Week of March 12, 2018
The deadline to consider revenue and appropriations bills that originated in the Senate occurred this week. Among other things, these bills detail how much money will be appropriated to a number of different state boards and departments. These include the Department of Revenue, the Department of Public Safety and the Institution of Higher Learning.
Most of these appropriations and revenue bills will be discussed in conference, a period during which representatives and senators will work together to finalize numbers in each bill.
As the 2018 legislative session winds down, changes to House bills are being “concurred” upon and the bills sent to the governor to be signed into law. Among these is the Gestational Age Act, which would limit abortions to up to 15 weeks of pregnancy instead of 20 weeks.
Between these last two weeks of session, legislators will work through the weekend to also finalize changes on any general bills that were amended and require further discussion from both sides.
During session on Tuesday, the House presented former Representative Tyrone Ellis with House Concurrent Resolution 26. The resolution commended Ellis for his 38 years with the Mississippi House of Representatives. Ellis officially retired on June 30, 2017.
On Tuesday evening, a new member was elected to the House. Fred Shanks of Brandon was
elected representative of House District 60 after the seat was vacated in December of 2017.
Among visitors to the Capitol this week were members of the Mississippi Library Commission, the Mississippi Academy of Nutrition and Dietetics, the American Red Cross
and the Mississippi Alliance of State Employees.
Week of March 19, 2018
On Monday, the Governor signed HB1510 the "Gestational Act" banning abortions in Mississippi past 15 weeks (1st trimester + 3 weeks). I was proud to be a co-author of this piece of legislation. Contrary to the national narrative, this bill was neither radical nor extreme in the scope of world laws regarding abortion. Many nations like France, Germany, Russia and the like have 12 week bans in place. After signing the bill into law, the state was promptly sued by the only abortion clinic in Jackson.
At this point in the session, a majority of bills have either been sent to the governor to be signed into law or are being discussed in conference.
Conference on a bill occurs when further discussion is needed by members of both the House and Senate to reach the best solution. A conference consists of three representatives and three senators who work together to finalize a bill.
Once a bill is out of conference, it must go to both the House and Senate for a vote before being sent to the governor.
Along with the conferences that were held, the House did meet as a whole to discuss and pass local and private bills, and honor special guests in the chamber.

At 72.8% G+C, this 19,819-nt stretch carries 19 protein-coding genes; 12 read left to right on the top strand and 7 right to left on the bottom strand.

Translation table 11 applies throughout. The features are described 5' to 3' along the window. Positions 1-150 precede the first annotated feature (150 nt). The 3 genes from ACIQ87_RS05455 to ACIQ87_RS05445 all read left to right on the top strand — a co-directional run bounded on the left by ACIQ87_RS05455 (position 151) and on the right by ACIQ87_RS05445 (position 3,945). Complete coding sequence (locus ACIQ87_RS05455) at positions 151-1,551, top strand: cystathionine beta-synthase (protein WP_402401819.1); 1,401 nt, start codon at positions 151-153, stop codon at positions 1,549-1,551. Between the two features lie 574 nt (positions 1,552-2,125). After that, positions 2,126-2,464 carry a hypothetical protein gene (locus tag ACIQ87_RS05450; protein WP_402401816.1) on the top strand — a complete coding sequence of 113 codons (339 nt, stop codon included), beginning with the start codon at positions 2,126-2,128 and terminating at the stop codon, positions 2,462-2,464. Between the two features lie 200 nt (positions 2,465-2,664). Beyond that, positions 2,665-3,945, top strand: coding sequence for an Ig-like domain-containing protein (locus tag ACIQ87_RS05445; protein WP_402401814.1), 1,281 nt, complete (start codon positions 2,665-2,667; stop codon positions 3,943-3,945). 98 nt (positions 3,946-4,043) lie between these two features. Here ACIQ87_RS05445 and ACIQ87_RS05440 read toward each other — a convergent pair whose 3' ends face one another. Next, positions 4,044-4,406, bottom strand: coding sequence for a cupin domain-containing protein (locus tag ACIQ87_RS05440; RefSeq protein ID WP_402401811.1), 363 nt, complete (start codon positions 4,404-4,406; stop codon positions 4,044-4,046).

House Concurrent Resolution 56, which calls for the state to submit an application to request a convention of states under Article V of the U.S. Constitution was presented by myself on Thursday. In order for a convention to happen, 34 states must submit an application with identical language requesting a call for convention for the purpose of discussing a proposed amendment(s). Only the subject matter for which the call is issued is allowed to be discussed at any convention. All states could send delegates, and if any proposed amendment is passed by at least 26 states (all one state one vote), then the proposed amendment would go back to all 50 states to be voted on by both the houses and senates of their legislatures. If both chambers of at least 38 states ratify the proposed amendment, it is passed into constitutional law. It is the same process for which Congress can propose amendments and send them back to the states. Article 5 of the U.S. constitution was a safe guard that our founding fathers put into the constitution to protect our republic from a federal government that was either unwilling or unable to deal with the over reach or mess that it had created. This Resolution called for a convention to discuss a balance budget amendment for the Federal Government and to discuss federal over reach into the areas enumerated in the 10th Amendment as it relates to states' ability to self govern. The measure passed 76 to 42.
With only one week left in the 2018 legislative session, lawmakers remain in Jackson to work throughout the weekend. Deadline for bills to come out of conference and pass the House and Senate occurs during the final week. Any bills that are passed will be sent to the governor to be signed into law.
Visitors to the Capitol this week included the Mississippi Headstart Association, NASA’s Stennis Space Center, the Mississippi Home Educators Association, the Veterans Affairs Board and the Mississippi Coalition Against Domestic Violence.